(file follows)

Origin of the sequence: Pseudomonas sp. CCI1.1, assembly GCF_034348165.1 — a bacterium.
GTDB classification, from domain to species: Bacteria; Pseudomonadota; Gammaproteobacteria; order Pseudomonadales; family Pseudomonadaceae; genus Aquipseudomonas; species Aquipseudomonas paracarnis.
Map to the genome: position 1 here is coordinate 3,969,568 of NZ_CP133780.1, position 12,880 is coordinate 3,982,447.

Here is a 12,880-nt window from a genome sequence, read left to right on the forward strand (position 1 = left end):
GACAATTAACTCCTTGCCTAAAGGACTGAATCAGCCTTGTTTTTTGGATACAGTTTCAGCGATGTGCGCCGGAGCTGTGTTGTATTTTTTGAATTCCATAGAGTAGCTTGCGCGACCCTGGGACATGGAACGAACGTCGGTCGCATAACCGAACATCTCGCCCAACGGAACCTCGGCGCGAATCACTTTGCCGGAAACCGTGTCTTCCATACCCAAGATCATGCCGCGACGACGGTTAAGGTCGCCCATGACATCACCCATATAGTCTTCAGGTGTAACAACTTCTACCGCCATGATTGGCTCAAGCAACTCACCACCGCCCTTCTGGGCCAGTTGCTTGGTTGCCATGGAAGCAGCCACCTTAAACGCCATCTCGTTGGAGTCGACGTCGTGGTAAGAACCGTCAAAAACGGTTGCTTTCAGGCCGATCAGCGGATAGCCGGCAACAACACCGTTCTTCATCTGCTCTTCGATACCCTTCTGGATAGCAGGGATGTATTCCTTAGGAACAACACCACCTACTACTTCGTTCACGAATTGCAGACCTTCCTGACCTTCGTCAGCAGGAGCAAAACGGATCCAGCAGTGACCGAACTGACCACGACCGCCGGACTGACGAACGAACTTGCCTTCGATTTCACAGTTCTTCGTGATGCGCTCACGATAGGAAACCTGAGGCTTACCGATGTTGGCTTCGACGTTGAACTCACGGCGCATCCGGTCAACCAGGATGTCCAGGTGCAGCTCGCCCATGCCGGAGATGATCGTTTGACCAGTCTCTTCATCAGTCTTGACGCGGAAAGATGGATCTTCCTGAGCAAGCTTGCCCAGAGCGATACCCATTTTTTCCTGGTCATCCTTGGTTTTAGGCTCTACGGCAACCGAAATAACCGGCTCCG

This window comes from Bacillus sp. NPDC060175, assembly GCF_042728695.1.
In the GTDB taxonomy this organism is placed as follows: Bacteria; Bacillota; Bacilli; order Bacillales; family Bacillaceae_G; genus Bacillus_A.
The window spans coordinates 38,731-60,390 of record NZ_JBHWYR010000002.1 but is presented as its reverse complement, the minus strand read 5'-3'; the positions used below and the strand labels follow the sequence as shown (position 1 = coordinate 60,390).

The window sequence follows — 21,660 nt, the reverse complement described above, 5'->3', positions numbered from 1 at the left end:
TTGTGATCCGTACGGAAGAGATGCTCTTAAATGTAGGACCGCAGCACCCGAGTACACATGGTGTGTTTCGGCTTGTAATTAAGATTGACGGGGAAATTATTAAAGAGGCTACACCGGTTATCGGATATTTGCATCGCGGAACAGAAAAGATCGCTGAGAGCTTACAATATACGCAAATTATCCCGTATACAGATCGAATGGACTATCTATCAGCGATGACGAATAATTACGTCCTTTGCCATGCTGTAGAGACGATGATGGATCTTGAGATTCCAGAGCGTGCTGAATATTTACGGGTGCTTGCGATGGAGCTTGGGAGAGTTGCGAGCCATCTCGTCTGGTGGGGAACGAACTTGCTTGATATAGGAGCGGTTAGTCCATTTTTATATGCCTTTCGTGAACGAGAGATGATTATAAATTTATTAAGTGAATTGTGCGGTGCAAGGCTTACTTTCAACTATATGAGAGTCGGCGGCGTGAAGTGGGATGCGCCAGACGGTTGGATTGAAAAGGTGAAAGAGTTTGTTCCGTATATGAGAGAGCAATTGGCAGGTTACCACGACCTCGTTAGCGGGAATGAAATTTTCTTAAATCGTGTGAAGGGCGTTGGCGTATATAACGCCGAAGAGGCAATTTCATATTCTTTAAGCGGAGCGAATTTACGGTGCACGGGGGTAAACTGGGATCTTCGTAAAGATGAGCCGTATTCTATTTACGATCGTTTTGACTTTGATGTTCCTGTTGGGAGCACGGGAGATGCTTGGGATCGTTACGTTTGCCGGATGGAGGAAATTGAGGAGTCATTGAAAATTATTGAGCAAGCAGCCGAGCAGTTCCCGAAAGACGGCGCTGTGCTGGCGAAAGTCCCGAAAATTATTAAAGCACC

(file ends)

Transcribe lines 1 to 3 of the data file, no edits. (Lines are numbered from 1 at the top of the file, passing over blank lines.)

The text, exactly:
Origin of the sequence: Pseudomonas sp. CCI1.1, assembly GCF_034348165.1 — a bacterium.
GTDB classification, from domain to species: Bacteria; Pseudomonadota; Gammaproteobacteria; order Pseudomonadales; family Pseudomonadaceae; genus Aquipseudomonas; species Aquipseudomonas paracarnis.
Map to the genome: position 1 here is coordinate 3,969,568 of NZ_CP133780.1, position 12,880 is coordinate 3,982,447.